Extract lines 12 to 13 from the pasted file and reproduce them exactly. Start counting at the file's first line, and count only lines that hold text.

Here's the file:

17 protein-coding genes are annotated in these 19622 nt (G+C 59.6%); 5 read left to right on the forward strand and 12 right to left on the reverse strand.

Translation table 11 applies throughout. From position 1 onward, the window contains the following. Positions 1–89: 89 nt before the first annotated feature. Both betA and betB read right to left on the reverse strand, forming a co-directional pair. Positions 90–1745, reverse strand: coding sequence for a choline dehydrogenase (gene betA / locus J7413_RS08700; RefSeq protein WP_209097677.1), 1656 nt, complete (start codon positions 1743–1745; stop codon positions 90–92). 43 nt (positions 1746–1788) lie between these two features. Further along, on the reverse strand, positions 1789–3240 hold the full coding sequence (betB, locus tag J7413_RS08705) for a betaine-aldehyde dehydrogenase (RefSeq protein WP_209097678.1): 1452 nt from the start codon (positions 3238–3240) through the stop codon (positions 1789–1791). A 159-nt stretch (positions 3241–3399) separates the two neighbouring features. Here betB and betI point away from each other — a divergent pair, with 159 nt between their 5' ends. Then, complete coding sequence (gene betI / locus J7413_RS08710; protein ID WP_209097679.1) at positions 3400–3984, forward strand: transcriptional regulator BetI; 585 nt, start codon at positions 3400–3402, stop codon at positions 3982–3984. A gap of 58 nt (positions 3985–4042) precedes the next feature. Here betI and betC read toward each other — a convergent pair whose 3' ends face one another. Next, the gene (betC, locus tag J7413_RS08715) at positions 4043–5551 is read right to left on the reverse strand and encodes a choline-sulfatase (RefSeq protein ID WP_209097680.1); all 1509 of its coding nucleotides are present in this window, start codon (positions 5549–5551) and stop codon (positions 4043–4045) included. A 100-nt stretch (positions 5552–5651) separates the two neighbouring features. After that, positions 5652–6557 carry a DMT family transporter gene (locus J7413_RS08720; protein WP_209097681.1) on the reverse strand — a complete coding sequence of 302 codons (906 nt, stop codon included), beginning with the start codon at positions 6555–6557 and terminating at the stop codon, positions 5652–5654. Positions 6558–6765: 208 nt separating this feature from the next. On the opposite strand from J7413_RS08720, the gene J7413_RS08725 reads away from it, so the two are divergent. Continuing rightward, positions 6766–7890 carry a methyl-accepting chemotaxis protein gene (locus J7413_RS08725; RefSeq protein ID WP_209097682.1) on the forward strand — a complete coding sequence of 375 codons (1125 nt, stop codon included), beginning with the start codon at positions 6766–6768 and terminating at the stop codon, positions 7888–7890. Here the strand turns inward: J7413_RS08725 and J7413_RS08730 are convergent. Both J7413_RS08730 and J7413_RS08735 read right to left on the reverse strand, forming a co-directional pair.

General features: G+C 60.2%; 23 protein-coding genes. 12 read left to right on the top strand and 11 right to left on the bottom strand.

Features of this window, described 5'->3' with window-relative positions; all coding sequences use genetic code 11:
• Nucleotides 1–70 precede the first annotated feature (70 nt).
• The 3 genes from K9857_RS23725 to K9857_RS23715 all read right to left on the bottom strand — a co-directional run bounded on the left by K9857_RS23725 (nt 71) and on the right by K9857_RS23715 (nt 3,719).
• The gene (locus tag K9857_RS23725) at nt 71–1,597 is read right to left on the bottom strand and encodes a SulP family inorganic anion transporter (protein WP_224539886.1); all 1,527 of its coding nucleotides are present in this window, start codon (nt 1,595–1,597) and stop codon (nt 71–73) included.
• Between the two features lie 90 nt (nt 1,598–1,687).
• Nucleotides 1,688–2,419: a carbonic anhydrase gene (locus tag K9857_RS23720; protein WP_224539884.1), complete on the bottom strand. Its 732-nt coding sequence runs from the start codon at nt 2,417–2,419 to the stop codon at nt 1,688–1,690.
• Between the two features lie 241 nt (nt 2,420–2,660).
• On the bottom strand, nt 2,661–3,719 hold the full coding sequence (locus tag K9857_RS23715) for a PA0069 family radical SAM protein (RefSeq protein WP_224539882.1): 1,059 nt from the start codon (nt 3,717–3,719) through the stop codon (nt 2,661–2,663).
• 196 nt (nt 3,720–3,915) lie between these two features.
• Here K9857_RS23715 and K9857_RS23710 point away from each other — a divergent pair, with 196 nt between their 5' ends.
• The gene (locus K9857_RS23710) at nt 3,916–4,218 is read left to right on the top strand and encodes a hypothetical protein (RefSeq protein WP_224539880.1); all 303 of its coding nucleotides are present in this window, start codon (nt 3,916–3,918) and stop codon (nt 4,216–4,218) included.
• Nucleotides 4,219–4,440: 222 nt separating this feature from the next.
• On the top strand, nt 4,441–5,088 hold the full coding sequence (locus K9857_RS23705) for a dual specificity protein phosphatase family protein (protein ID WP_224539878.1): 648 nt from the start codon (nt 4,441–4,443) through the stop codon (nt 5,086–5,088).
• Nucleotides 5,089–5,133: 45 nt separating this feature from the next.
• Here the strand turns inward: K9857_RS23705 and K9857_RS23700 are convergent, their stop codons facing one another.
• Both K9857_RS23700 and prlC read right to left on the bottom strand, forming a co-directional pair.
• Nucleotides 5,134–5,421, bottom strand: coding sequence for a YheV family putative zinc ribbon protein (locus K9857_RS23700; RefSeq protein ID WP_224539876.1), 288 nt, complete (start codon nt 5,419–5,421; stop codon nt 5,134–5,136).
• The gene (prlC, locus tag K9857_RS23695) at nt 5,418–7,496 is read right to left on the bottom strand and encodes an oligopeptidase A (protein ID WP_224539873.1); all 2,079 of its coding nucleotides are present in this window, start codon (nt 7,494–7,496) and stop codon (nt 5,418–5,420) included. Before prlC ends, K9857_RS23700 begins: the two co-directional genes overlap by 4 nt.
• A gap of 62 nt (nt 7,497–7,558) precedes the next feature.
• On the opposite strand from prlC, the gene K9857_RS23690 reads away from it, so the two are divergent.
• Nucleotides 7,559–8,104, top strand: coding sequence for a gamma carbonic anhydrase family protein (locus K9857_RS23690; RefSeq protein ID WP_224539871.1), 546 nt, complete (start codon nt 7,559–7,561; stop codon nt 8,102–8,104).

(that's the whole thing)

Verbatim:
• 196 nt (nt 3,720–3,915) lie between these two features.
• Here K9857_RS23715 and K9857_RS23710 point away from each other — a divergent pair, with 196 nt between their 5' ends.